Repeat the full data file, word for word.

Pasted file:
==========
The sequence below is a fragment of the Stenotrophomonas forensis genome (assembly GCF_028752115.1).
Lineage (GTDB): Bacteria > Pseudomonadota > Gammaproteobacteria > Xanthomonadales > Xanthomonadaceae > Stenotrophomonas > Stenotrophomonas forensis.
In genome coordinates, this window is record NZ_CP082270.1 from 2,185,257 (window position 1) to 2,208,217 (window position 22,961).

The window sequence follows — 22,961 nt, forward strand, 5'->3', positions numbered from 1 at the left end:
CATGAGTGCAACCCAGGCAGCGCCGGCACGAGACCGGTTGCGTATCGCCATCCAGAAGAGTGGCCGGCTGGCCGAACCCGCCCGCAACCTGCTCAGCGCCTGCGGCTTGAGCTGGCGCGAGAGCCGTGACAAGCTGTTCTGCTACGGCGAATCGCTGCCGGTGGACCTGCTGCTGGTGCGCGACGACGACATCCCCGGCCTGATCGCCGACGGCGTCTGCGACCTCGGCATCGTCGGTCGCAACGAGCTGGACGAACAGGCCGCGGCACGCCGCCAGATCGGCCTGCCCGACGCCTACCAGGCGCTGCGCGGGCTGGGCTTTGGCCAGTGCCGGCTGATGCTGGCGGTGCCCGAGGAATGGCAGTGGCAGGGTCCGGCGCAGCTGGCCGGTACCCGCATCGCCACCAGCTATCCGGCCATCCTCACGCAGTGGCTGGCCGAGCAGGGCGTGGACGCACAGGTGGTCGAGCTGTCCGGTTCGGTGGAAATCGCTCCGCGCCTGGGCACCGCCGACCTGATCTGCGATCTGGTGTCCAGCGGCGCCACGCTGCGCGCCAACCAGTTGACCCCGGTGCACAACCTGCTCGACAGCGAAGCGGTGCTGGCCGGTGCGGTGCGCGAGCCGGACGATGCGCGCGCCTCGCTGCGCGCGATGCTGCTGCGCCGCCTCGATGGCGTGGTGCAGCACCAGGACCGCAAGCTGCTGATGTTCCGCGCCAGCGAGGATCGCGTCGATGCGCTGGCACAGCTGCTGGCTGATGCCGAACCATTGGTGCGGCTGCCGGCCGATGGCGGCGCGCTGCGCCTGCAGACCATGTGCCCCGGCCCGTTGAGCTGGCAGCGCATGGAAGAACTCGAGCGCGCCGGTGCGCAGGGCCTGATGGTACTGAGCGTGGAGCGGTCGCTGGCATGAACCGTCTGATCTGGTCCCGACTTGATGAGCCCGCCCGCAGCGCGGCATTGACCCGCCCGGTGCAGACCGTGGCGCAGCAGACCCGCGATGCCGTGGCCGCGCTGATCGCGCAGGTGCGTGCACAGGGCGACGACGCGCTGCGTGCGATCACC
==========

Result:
The sequence below is a fragment of the Stenotrophomonas forensis genome (assembly GCF_028752115.1).
Lineage (GTDB): Bacteria > Pseudomonadota > Gammaproteobacteria > Xanthomonadales > Xanthomonadaceae > Stenotrophomonas > Stenotrophomonas forensis.
In genome coordinates, this window is record NZ_CP082270.1 from 2,185,257 (window position 1) to 2,208,217 (window position 22,961).

The window sequence follows — 22,961 nt, forward strand, 5'->3', positions numbered from 1 at the left end:
CATGAGTGCAACCCAGGCAGCGCCGGCACGAGACCGGTTGCGTATCGCCATCCAGAAGAGTGGCCGGCTGGCCGAACCCGCCCGCAACCTGCTCAGCGCCTGCGGCTTGAGCTGGCGCGAGAGCCGTGACAAGCTGTTCTGCTACGGCGAATCGCTGCCGGTGGACCTGCTGCTGGTGCGCGACGACGACATCCCCGGCCTGATCGCCGACGGCGTCTGCGACCTCGGCATCGTCGGTCGCAACGAGCTGGACGAACAGGCCGCGGCACGCCGCCAGATCGGCCTGCCCGACGCCTACCAGGCGCTGCGCGGGCTGGGCTTTGGCCAGTGCCGGCTGATGCTGGCGGTGCCCGAGGAATGGCAGTGGCAGGGTCCGGCGCAGCTGGCCGGTACCCGCATCGCCACCAGCTATCCGGCCATCCTCACGCAGTGGCTGGCCGAGCAGGGCGTGGACGCACAGGTGGTCGAGCTGTCCGGTTCGGTGGAAATCGCTCCGCGCCTGGGCACCGCCGACCTGATCTGCGATCTGGTGTCCAGCGGCGCCACGCTGCGCGCCAACCAGTTGACCCCGGTGCACAACCTGCTCGACAGCGAAGCGGTGCTGGCCGGTGCGGTGCGCGAGCCGGACGATGCGCGCGCCTCGCTGCGCGCGATGCTGCTGCGCCGCCTCGATGGCGTGGTGCAGCACCAGGACCGCAAGCTGCTGATGTTCCGCGCCAGCGAGGATCGCGTCGATGCGCTGGCACAGCTGCTGGCTGATGCCGAACCATTGGTGCGGCTGCCGGCCGATGGCGGCGCGCTGCGCCTGCAGACCATGTGCCCCGGCCCGTTGAGCTGGCAGCGCATGGAAGAACTCGAGCGCGCCGGTGCGCAGGGCCTGATGGTACTGAGCGTGGAGCGGTCGCTGGCATGAACCGTCTGATCTGGTCCCGACTTGATGAGCCCGCCCGCAGCGCGGCATTGACCCGCCCGGTGCAGACCGTGGCGCAGCAGACCCGCGATGCCGTGGCCGCGCTGATCGCGCAGGTGCGTGCACAGGGCGACGACGCGCTGCGTGCGATCACC